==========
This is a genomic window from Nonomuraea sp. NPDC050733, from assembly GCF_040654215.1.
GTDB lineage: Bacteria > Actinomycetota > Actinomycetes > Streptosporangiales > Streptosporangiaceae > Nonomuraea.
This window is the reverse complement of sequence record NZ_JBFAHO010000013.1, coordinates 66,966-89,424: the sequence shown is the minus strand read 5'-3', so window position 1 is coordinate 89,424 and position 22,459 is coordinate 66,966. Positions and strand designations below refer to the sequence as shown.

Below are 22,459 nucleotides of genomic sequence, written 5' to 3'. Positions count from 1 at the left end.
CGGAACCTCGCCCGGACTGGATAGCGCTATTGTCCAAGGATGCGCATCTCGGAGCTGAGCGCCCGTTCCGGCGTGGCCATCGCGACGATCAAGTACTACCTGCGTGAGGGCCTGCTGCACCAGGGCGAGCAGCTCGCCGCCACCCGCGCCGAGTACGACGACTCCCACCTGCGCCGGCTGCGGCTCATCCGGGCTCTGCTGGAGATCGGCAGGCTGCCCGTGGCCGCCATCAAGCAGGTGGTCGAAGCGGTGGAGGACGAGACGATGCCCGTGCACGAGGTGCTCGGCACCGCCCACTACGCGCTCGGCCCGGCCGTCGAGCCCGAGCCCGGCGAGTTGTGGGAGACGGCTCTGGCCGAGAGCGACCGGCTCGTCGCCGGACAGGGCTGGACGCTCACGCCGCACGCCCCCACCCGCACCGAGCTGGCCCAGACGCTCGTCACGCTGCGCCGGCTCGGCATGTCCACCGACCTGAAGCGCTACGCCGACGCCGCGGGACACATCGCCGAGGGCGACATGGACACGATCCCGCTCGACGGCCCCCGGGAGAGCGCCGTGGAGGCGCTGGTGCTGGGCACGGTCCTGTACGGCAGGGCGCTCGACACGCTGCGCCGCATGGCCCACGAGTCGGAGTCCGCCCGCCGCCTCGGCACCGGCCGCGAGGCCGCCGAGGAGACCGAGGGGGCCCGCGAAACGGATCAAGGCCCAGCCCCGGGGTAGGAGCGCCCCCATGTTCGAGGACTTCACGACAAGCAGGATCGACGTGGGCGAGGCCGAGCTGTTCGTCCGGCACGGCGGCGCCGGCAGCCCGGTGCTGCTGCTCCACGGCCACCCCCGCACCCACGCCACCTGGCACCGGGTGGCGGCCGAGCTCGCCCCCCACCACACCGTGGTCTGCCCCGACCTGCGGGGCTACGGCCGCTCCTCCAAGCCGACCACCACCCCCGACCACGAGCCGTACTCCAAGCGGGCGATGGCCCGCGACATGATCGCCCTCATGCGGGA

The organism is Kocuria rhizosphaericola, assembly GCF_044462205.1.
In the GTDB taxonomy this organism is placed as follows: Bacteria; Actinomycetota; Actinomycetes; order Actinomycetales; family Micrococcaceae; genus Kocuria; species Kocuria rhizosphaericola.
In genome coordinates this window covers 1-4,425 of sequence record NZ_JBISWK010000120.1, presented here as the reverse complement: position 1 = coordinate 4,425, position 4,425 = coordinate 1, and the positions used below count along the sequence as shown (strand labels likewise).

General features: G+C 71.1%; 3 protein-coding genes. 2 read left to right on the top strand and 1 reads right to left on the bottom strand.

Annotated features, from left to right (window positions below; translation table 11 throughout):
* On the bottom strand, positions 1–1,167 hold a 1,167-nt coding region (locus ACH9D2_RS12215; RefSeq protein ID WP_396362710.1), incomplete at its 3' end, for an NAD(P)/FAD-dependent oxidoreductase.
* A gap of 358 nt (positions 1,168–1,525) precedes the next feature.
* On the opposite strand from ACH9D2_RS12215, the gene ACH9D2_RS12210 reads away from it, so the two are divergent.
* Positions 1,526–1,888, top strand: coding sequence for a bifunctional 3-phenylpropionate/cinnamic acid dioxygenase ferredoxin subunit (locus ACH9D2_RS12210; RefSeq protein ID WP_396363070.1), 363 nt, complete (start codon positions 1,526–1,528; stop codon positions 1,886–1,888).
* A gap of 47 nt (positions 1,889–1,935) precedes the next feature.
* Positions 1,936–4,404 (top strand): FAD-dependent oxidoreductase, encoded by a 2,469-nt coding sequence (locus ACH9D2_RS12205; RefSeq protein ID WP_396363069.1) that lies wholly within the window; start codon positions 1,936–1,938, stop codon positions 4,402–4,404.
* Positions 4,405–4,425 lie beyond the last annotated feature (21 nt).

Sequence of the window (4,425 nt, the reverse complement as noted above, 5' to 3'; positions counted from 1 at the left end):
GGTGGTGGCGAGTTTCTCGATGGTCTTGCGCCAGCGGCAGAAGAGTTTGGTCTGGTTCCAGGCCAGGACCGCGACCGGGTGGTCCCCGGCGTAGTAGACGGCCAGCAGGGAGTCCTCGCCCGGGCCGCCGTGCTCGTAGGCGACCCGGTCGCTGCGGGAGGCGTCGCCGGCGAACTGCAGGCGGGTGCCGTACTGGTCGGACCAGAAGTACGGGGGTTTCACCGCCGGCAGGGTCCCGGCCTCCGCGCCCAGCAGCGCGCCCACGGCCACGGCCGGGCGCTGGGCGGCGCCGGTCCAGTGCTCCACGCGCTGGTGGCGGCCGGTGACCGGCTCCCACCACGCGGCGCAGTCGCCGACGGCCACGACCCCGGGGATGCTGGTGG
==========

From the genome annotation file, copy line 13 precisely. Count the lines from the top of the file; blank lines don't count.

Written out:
* On the opposite strand from ACH9D2_RS12215, the gene ACH9D2_RS12210 reads away from it, so the two are divergent.